My grand father was the most important person to me. Days after his death, I felt as an outsider. Everyone kept going on whereas I was still in this bubble wondering where the exit was. For me, there was no exit. I did not know where the air came from, where the voices, the laugh came from. I was left in a sense of confusion, I felt lost without him.
By establishing my education, he shaped the person I am today. For him, my music education was more important than anything else. Whenever I played piano, he was the most joyful man. He transmitted me his love for music, for piano. Each time I performed, the notes became more and more perfect until I began to be familiar with the piece.

At the beginning of this bubbling moment, my hands were unable to play; they would bock on the keyboard. Without the help of May’s family, I couldn’t have overcome this. I preferred this family to my mother. She was too occupied to try to forget my father, even after all these years.
This family was extremely talented and cultured. May sung beautifully; her voice brought me to heavens. She could have done miracles with it. Her two sisters Mary and Alicia played piano and violin. All the days long, their house was fulfilled by music, joy and laugh. I never caught them crying or angry. But every family has its secrets. Contrarily to me, there was so much intimacy and unity in this family that they could manage to not get too much touched by the events.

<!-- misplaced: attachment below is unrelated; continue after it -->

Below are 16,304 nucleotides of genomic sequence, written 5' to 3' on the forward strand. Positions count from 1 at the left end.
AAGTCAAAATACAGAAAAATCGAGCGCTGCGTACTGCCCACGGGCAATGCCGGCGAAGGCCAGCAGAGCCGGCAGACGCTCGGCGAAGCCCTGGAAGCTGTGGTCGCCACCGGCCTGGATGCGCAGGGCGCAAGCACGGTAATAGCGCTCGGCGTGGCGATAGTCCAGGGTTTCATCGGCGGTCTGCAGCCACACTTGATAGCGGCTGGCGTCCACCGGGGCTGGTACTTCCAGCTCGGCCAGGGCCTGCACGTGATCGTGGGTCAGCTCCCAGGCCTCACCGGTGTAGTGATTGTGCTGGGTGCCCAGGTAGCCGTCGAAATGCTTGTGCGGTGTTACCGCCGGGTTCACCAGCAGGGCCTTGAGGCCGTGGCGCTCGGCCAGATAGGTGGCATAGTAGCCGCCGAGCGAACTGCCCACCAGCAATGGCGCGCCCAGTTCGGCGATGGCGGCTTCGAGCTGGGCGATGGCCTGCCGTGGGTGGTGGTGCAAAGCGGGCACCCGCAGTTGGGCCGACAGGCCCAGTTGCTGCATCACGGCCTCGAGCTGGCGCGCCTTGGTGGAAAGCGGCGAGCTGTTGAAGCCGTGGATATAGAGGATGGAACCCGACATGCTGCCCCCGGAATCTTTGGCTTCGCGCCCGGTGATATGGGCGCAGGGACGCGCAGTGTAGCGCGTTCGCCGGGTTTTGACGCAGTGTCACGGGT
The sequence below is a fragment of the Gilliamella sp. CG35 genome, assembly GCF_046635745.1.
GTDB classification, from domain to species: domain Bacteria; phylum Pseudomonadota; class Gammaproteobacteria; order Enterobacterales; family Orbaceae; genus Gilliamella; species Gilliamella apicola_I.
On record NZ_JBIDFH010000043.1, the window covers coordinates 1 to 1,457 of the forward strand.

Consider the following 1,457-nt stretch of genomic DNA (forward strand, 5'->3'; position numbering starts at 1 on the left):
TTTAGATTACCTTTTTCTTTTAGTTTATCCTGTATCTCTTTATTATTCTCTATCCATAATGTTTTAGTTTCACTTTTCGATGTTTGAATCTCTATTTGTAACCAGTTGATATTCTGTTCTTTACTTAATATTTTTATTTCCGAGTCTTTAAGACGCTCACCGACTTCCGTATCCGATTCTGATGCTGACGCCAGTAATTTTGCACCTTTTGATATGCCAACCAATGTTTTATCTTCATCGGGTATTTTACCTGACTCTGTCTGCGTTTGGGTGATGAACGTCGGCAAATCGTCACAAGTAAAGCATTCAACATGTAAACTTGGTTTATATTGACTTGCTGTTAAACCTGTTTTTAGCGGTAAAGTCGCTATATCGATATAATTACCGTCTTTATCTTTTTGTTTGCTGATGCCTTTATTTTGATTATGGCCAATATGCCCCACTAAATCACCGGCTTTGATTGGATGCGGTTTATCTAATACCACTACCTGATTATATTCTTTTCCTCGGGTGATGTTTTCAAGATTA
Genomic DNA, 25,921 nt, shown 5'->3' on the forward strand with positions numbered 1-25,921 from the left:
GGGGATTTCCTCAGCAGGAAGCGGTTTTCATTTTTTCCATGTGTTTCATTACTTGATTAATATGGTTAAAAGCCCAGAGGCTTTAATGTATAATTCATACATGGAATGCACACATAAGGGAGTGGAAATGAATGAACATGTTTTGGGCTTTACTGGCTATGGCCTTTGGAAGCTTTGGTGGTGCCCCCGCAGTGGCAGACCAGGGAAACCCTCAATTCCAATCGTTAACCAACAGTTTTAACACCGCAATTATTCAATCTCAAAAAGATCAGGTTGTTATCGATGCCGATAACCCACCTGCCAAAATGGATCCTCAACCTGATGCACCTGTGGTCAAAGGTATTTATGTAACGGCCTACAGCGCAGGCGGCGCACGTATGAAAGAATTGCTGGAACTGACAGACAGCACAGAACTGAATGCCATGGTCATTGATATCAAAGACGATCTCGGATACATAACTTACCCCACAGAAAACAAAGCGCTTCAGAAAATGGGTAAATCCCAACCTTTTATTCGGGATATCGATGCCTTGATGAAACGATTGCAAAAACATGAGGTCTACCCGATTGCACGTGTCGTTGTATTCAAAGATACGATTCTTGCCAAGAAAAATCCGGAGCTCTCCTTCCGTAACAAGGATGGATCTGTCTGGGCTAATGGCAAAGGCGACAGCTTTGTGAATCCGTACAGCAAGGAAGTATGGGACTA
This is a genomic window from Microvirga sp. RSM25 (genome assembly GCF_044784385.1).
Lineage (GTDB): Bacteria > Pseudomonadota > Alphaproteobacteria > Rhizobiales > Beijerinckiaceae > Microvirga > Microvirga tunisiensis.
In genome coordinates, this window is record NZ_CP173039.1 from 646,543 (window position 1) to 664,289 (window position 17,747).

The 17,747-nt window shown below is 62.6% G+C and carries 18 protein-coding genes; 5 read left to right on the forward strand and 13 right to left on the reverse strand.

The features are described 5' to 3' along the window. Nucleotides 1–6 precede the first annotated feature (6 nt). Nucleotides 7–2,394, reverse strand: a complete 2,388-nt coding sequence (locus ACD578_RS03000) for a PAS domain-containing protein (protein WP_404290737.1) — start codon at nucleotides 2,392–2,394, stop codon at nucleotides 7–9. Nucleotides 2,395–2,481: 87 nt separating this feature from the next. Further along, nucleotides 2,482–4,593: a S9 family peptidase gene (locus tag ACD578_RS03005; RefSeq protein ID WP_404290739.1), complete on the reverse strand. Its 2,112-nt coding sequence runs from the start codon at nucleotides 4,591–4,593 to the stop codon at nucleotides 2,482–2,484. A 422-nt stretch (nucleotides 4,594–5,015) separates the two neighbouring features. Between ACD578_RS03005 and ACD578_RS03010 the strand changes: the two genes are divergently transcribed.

I was afraid to show my knowledge to a such protean family. When May noticed I hadn’t played for a while, she took to every Sunday meeting. It was an advice from her mother. Apparently, this would give me the will to play again. Although I enjoyed the Sunday music, my hands did not respond. I feared my motivation to play died along with my grand father; I would still imagine in my head the partition. When I closed my eyes, all I could see was an image of notes. I was in an all different world, filled by airs, sonatas, symphonies where I imagined myself playing. I was so close to the skin of the bubble that I could touch it. Nevertheless, every time I sat in front of my piano, my arms, my hands not even my fingers would move. I cried all the time. I couldn’t realize it was happening. My life was a disaster. My grand father was gone, I have lost my passion and my mother didn’t talk anymore to me. All I had was this family. I was still urging myself to transcend this depression. One day I was at their house. The three sisters played and sang as they usually do and tears showed up in my eyes. I would never have this type of life. I felt unlovable. If I ever died, who was going to look after me? Who is going to miss me? I ran into the little gardening house. My sadness turned into anger. I was shaking as if my body urged me to act. I reluctantly threw the plants on the walls; I had no control on my body. Hearing the sound, their mother joined me in the house. I confessed her all my thoughts. Suddenly, she told me everything I needed to hear: